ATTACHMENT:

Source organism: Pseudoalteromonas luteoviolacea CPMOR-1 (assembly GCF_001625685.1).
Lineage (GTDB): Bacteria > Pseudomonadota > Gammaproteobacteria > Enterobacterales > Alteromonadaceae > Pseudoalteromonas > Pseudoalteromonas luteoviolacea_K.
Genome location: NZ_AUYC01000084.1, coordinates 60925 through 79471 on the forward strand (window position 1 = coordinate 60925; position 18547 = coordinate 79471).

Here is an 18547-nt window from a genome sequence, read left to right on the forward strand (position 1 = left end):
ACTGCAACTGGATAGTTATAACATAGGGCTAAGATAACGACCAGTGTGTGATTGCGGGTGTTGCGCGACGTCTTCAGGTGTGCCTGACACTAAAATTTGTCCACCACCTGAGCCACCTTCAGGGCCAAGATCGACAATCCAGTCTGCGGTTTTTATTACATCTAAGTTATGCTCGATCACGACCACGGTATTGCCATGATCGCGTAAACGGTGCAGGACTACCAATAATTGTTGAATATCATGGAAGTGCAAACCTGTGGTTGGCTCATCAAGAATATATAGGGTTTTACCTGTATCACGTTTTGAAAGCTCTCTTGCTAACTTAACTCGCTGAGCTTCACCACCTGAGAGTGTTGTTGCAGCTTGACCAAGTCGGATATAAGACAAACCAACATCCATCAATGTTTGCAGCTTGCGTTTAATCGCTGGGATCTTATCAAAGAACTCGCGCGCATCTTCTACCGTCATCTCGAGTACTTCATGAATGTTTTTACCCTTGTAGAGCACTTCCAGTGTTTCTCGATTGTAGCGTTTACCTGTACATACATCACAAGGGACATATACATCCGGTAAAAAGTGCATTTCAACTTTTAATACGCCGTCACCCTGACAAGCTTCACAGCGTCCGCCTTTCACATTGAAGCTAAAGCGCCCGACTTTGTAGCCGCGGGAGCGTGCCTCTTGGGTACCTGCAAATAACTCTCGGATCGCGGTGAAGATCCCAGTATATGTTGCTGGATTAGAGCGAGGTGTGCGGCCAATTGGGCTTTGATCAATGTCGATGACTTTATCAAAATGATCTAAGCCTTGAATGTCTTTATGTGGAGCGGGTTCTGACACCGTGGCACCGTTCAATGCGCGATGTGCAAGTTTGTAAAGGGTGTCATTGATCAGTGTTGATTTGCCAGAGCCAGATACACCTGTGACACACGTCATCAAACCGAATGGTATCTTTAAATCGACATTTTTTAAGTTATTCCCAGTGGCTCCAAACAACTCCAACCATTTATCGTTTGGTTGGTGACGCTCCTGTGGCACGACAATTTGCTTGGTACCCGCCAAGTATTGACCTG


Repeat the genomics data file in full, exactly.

Source organism: Pseudoalteromonas luteoviolacea CPMOR-1 (assembly GCF_001625685.1).
Lineage (GTDB): Bacteria > Pseudomonadota > Gammaproteobacteria > Enterobacterales > Alteromonadaceae > Pseudoalteromonas > Pseudoalteromonas luteoviolacea_K.
Genome location: NZ_AUYC01000084.1, coordinates 60925 through 79471 on the forward strand (window position 1 = coordinate 60925; position 18547 = coordinate 79471).

Here is an 18547-nt window from a genome sequence, read left to right on the forward strand (position 1 = left end):
ACTGCAACTGGATAGTTATAACATAGGGCTAAGATAACGACCAGTGTGTGATTGCGGGTGTTGCGCGACGTCTTCAGGTGTGCCTGACACTAAAATTTGTCCACCACCTGAGCCACCTTCAGGGCCAAGATCGACAATCCAGTCTGCGGTTTTTATTACATCTAAGTTATGCTCGATCACGACCACGGTATTGCCATGATCGCGTAAACGGTGCAGGACTACCAATAATTGTTGAATATCATGGAAGTGCAAACCTGTGGTTGGCTCATCAAGAATATATAGGGTTTTACCTGTATCACGTTTTGAAAGCTCTCTTGCTAACTTAACTCGCTGAGCTTCACCACCTGAGAGTGTTGTTGCAGCTTGACCAAGTCGGATATAAGACAAACCAACATCCATCAATGTTTGCAGCTTGCGTTTAATCGCTGGGATCTTATCAAAGAACTCGCGCGCATCTTCTACCGTCATCTCGAGTACTTCATGAATGTTTTTACCCTTGTAGAGCACTTCCAGTGTTTCTCGATTGTAGCGTTTACCTGTACATACATCACAAGGGACATATACATCCGGTAAAAAGTGCATTTCAACTTTTAATACGCCGTCACCCTGACAAGCTTCACAGCGTCCGCCTTTCACATTGAAGCTAAAGCGCCCGACTTTGTAGCCGCGGGAGCGTGCCTCTTGGGTACCTGCAAATAACTCTCGGATCGCGGTGAAGATCCCAGTATATGTTGCTGGATTAGAGCGAGGTGTGCGGCCAATTGGGCTTTGATCAATGTCGATGACTTTATCAAAATGATCTAAGCCTTGAATGTCTTTATGTGGAGCGGGTTCTGACACCGTGGCACCGTTCAATGCGCGATGTGCAAGTTTGTAAAGGGTGTCATTGATCAGTGTTGATTTGCCAGAGCCAGATACACCTGTGACACACGTCATCAAACCGAATGGTATCTTTAAATCGACATTTTTTAAGTTATTCCCAGTGGCTCCAAACAACTCCAACCATTTATCGTTTGGTTGGTGACGCTCCTGTGGCACGACAATTTGCTTGGTACCCGCCAAGTATTGACCTG